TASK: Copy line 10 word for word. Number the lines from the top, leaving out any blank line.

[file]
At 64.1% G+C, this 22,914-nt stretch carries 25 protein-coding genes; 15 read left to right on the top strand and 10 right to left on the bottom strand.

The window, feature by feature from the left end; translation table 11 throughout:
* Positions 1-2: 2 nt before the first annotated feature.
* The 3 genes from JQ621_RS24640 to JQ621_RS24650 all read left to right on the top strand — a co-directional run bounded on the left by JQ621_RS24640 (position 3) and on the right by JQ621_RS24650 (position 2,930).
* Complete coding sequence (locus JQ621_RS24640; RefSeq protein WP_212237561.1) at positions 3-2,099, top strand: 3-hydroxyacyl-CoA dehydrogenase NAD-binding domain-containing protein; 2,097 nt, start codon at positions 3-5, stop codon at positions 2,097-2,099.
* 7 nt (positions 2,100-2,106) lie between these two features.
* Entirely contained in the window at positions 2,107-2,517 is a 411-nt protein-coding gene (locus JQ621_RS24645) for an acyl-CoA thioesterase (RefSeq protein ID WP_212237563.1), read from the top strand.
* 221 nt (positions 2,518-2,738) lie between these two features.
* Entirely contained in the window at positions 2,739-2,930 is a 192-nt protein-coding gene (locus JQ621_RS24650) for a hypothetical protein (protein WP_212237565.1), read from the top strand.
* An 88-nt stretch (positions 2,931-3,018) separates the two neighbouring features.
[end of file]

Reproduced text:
* An 88-nt stretch (positions 2,931-3,018) separates the two neighbouring features.